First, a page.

It's not everyday one comes across an Eero Saarinen design that's so utterly jilted. The works of Saarinen, a Finnish-American modernist whose designs have ranged from airport terminals to Mad Men props, illustrate and epitomize a design era and, thus, are hotly coveted by midcentury buffs and office designers alike. His Tulip and Womb chairs are frequently copied, and his pedestal collection, per Knoll's website, "helped establish the reputation and identity of Knoll during its formative years." This is why seeing such an iconic work of his in disrepair is so hair-raising. His Bell Labs Holmdel Complex in Holmdel, N.J., an iconic-looking structure whose 1.9M square feet were once flooded with light and some 6,000 engineers and researchers? It's only been perfunctorily touched since 2007. Photos spotted recently on Arch Daily show that, while the floors are still swept clean, the glossy plastic plants and men buzzing around in starched shirts have disappeared. But maybe not forever.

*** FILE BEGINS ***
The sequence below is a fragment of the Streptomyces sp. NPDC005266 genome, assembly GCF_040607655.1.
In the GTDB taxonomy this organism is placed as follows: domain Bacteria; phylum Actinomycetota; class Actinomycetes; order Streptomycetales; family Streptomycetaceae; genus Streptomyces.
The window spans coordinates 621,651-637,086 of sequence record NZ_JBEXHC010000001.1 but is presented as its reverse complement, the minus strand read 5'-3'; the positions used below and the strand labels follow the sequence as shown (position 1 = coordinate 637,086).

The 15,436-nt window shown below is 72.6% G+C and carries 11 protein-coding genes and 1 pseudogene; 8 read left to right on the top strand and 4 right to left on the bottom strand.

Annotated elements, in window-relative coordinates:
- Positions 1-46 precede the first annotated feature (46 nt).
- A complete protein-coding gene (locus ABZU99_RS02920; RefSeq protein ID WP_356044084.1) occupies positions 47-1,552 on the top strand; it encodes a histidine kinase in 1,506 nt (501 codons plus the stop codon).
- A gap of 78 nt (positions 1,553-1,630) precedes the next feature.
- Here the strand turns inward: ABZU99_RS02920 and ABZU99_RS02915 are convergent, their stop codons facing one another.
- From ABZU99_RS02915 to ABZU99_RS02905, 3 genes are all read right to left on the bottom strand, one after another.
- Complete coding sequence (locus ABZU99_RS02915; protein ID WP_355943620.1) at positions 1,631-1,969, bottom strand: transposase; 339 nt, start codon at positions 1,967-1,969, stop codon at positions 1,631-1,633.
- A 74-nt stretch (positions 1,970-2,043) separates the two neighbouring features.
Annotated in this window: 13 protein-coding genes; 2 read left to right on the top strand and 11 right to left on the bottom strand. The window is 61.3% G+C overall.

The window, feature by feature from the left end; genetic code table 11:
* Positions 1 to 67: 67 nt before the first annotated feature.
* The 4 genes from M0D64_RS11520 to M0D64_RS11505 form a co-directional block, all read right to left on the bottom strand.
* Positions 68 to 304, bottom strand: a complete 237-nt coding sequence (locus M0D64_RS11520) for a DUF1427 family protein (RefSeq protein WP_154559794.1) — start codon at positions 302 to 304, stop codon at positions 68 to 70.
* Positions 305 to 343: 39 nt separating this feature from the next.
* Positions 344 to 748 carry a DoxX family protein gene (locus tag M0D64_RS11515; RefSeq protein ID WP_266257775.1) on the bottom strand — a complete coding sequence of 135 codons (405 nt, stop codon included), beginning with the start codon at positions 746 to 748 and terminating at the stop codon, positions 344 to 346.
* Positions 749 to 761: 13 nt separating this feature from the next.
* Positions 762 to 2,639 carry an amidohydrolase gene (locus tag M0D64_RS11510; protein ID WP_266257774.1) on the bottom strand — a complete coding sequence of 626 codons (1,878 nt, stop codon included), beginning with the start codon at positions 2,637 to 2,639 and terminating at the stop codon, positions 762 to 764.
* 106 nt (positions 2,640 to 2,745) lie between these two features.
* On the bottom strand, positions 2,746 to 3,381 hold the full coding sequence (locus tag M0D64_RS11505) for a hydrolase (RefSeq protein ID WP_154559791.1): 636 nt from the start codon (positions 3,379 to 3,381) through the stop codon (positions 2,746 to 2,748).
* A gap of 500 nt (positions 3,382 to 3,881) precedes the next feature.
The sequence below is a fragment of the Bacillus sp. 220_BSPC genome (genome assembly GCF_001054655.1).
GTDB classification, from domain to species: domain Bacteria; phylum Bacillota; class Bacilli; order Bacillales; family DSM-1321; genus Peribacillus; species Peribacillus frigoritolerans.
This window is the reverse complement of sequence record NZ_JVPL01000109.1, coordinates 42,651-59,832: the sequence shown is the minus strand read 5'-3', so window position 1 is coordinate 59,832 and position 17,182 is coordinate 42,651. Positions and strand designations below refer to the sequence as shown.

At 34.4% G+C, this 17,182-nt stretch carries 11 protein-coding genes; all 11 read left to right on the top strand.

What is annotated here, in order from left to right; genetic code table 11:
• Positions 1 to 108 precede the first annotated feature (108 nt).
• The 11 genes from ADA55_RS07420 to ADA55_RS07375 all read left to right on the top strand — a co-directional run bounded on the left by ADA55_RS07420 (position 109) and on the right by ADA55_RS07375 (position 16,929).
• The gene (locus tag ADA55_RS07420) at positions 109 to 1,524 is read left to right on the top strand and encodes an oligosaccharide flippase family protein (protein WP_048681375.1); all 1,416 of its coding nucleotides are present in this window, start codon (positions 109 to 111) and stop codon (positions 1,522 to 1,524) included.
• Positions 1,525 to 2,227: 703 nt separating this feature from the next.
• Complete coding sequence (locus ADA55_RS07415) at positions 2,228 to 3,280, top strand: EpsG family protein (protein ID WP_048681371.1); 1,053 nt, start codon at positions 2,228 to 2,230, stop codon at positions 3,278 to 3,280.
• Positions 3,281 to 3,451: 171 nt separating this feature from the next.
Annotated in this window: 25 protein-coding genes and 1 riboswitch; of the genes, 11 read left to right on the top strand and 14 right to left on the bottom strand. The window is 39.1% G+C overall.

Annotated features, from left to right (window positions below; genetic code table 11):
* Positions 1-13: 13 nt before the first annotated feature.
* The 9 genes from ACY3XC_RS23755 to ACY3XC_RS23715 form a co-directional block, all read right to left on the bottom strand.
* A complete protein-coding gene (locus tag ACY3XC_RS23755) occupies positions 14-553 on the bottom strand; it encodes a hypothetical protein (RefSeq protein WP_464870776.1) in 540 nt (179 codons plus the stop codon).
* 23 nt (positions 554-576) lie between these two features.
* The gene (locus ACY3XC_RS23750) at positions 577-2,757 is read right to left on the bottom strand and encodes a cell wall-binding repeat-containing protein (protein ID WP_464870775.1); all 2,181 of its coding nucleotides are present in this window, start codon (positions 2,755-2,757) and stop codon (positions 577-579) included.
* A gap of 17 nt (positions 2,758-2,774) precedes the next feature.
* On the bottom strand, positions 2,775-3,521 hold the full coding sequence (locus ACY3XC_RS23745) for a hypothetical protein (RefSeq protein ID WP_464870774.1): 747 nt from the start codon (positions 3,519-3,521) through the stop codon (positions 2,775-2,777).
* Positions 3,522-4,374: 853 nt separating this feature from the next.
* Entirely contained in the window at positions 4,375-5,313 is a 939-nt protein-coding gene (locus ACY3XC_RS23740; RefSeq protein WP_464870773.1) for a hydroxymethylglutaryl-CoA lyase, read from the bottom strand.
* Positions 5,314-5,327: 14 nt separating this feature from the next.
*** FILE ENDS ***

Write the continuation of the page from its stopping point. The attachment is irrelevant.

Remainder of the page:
The building now is under new ownership, and the developer has recruited New York architect (and minimalist manse mason) Alexander Gorlin to "explore strategies that will bring life back to the historic complex, while still preserving Saarinen's graceful design." For those keeping score, that's two iconic Saarinen designs about to be rehabbed; it'll be interesting to see how this project will compare to hotelier André Balazs' plans for Saarinen's TWA Terminal in NYC. Stay tuned.
More abandoned photos, over at Arch Daily.